Yet it’s doubtful if investors set much store by measures such as PEG — according to data from fund tracker EPFR Global, money continues to flow into the Greater China region, despite high valuations for Taiwan and Hong Kong in terms of PEG. Clearly, a host of other factors decide country allocation. The political climate, for instance, is very important and accounts for the superior performance of the Taiwan and Pakistan markets, while dragging down Malaysia and probably India, on account of the uncertainty over the elections. Vulnerability to oil prices is another big factor.
Better times ahead for Cummins India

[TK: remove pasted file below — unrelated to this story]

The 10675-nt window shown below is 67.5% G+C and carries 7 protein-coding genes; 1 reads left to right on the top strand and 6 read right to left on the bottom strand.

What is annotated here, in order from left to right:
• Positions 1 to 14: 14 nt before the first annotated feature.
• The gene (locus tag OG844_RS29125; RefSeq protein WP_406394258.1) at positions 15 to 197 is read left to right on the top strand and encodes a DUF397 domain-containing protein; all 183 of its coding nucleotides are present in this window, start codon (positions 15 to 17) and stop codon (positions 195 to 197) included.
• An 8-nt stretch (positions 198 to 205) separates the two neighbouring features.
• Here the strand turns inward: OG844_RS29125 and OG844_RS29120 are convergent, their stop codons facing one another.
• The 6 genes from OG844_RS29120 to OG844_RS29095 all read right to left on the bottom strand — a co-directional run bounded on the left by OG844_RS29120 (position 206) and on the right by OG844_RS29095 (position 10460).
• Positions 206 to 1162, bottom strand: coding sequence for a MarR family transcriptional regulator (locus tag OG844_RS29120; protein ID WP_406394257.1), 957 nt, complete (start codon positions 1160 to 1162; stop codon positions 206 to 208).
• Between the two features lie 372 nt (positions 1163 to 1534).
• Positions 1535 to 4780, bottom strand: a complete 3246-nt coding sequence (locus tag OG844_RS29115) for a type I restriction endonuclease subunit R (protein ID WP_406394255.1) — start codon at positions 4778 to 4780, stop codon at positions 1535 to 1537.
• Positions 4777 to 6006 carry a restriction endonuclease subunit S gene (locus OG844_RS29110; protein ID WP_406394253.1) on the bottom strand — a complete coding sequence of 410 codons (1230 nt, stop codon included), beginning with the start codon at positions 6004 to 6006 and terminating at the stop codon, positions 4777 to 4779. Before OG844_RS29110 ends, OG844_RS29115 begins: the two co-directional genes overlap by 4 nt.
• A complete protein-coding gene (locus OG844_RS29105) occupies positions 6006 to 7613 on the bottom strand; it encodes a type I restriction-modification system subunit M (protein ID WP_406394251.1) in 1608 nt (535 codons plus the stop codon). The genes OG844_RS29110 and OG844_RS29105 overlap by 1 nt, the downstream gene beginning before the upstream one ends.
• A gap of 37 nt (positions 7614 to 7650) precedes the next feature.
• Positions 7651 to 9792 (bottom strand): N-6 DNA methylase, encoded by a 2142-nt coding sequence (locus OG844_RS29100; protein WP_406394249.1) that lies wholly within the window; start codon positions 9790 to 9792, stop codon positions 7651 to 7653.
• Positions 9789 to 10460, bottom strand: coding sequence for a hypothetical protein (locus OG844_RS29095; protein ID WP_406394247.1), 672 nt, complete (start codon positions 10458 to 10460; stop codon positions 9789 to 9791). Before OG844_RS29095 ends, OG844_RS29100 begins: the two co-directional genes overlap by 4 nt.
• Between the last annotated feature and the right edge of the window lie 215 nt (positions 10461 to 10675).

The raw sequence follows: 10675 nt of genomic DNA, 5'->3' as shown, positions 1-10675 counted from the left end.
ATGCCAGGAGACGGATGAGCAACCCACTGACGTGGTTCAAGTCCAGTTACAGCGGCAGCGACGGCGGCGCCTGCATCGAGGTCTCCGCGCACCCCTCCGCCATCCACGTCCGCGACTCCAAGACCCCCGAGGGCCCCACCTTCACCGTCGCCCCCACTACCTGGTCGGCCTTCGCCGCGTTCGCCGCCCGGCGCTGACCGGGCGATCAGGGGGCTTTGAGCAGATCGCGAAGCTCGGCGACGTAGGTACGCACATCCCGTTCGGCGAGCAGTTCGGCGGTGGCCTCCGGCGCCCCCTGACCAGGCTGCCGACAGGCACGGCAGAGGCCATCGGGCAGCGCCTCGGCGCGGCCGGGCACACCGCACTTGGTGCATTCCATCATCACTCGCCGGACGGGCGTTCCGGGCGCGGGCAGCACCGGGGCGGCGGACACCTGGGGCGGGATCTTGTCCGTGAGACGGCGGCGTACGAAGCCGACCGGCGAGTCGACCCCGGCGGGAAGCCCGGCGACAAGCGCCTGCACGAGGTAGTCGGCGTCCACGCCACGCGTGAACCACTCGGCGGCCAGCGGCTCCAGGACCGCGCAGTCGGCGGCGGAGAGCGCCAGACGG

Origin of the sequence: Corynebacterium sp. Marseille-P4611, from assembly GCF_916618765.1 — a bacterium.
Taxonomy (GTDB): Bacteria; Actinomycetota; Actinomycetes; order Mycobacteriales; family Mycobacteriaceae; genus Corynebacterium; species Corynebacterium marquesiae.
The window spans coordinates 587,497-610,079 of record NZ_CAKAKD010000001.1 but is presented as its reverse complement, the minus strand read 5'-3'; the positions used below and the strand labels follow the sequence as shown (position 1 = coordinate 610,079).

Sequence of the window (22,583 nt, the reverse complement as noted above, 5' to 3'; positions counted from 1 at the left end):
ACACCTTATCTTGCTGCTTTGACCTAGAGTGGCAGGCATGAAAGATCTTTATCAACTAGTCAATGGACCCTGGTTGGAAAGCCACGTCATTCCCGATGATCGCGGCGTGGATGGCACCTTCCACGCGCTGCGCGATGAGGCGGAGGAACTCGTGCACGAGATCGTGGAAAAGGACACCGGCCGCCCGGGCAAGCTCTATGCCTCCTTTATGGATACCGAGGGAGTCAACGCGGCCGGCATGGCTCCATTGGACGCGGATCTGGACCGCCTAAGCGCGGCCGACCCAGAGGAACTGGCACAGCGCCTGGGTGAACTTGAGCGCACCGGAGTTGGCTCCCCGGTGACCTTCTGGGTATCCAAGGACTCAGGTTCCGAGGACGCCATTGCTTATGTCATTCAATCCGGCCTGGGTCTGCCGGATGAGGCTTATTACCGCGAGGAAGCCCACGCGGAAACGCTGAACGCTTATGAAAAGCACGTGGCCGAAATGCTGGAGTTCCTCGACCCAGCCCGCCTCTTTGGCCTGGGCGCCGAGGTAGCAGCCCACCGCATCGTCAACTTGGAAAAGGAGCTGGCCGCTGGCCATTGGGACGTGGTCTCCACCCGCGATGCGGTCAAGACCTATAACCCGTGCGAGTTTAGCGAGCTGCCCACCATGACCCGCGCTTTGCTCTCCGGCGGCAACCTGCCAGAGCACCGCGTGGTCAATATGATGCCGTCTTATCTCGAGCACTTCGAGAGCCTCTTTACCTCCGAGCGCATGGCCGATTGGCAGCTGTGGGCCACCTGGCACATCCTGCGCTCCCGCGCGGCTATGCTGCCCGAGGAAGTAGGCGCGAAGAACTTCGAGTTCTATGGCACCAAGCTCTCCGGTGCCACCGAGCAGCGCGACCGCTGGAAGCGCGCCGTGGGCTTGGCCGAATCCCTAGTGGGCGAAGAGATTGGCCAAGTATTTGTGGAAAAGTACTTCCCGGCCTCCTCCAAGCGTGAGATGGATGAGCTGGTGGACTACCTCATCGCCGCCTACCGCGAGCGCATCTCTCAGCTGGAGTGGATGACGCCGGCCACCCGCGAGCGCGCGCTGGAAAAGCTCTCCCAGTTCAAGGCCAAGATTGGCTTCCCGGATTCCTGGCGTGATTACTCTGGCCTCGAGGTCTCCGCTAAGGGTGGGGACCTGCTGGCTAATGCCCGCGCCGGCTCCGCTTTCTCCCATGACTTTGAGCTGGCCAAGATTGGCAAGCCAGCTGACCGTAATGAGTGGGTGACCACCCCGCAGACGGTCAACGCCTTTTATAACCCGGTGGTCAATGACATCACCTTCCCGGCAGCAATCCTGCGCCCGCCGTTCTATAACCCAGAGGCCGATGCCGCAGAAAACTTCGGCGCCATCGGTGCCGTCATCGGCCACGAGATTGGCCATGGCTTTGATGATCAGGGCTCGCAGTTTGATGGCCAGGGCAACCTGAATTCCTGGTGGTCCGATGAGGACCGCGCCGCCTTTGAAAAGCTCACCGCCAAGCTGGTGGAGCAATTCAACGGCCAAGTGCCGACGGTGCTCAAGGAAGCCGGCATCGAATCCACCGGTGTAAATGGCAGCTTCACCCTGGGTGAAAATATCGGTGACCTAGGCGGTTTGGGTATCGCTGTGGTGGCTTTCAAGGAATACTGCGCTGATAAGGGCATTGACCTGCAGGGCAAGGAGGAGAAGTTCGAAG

Engine maker Cummins India posted a 33% rise in sales and a 13% rise in profits before tax for the fourth quarter, more or less on expected lines. Also as expected, margins were squeezed, with earnings before interest, depreciation and tax (excluding other income) at 11% of net sales. That’s well below the 14.7% operating margin achieved in the third quarter. The reasons for the margin squeeze include the increase in octroi (a local levy) charges in Pune on imported components from 3% to 7% in early January, the impact of which is around 100 basis points on the margins. Higher commodity prices, especially of steel , shaved off another 100 basis points (bps), while the company also had to allow price hikes to its suppliers with retrospective effect, which lopped off 100 bps more from margins. Other income was higher in Q4, but represents higher dividend income from subsidiaries.